The damage done to three of the old wings was substantial. The rest of the prison was either undamaged or sustained superficial damage. The event provoked questioning of the UK’s overcrowded prison system leading to Category B prisoners’ downgrading so that they can be moved to Category C prisons. In January 2011, it was announced that Ashwell Prison was to close, as the cost of repairing and maintaining the building was too high. The prison formally closed at the end of March 2011, when all inmates were transferred to other prisons.
This prison has been a source of interest for quite a few months in the ghost hunting world because of the paranormal evidence captured here. The main area of activity is the isolation block where the apparition of a man has been seen along with footsteps and whispers. The sound of a woman’s voice has been heard in one of the cells which is strange as women were not imprisoned there.
Ashwell Prison is a vast location which has a strange and eerie feel to it. You almost get a sense of those imprisoned here by the way that the prison is sectioned, housing some of society’s most dangerous criminals. Their despair is evident by the graffiti that you see written on the walls of the cells in each segregation block and we should always bear in mind that some of the prisoners that were incarcerated here are still alive as are the relatives of some of those that have since died. Obviously we will work with respect and dignity for all those that have been connected with Ashwell Prison.
In January 2013, Rutland County Council announced that it had finalised a deal to buy the former prison from the Ministry of Justice in order to convert the site into a business park. The site was redeveloped throughout 2013, with some accommodation blocks damaged during the riots demolished and new units built in their place. Oakham Enterprise Park has now opened with units converted for business use.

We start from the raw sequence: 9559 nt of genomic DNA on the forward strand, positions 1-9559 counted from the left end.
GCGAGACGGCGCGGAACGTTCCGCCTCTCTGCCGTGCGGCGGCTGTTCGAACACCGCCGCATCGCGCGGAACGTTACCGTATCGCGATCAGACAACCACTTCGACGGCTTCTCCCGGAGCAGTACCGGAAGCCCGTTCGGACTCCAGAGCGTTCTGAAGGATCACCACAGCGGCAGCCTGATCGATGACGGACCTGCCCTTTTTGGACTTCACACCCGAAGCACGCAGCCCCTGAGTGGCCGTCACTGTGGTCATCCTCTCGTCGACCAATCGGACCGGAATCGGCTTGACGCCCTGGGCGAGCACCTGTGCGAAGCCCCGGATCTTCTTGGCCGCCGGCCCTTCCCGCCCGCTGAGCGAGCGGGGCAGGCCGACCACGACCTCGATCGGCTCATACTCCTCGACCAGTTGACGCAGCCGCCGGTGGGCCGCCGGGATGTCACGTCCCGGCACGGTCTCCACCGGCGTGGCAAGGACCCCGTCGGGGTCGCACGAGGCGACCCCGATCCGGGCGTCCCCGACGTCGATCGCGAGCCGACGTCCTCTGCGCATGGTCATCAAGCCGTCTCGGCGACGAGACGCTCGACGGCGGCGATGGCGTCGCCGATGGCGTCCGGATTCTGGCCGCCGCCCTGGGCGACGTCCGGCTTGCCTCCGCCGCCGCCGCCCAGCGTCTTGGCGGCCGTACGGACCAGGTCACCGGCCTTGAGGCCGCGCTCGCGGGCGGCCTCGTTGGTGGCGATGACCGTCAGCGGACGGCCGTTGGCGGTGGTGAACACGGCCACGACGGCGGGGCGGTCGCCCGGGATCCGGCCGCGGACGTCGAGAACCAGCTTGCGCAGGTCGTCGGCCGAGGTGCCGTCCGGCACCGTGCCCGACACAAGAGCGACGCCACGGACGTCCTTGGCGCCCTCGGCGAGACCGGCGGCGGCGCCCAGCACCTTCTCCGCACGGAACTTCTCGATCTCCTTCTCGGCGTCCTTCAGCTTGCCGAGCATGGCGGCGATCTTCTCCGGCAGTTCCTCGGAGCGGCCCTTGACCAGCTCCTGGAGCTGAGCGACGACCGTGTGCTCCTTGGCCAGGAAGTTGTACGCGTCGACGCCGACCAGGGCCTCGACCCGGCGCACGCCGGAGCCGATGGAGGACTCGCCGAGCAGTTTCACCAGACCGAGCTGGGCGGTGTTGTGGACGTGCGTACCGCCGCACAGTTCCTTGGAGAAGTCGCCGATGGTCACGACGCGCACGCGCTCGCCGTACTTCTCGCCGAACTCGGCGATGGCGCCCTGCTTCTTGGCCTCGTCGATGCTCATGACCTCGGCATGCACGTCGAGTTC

A 2005 inspection report of Ashwell cited concerns about prisoners’ vulnerability, race relations and the quality of work and training at the prison. In the same year an inmate at the prison escaped from guards while receiving treatment for tuberculosis at the Leicester Royal Infirmary. The prisoner was recaptured days later. In July 2008 a new £6m wing with an additional 64 cells was opened at Ashwell Prison. The new wing increased the overall capacity of the prison to 619 inmates.
- Ghost hunting vigils and séances in small groups
- Workshop/separate vigils for returning guests
- Experiments including glass divination, table tipping and Ouija Boards
- Use of ghost hunting equipment including EMF Meters, K2 Meters etc
- Refreshments and light snacks included such as teas and coffees
- Not suitable for people with mobility issues or walking difficulties
- Parking is on site and free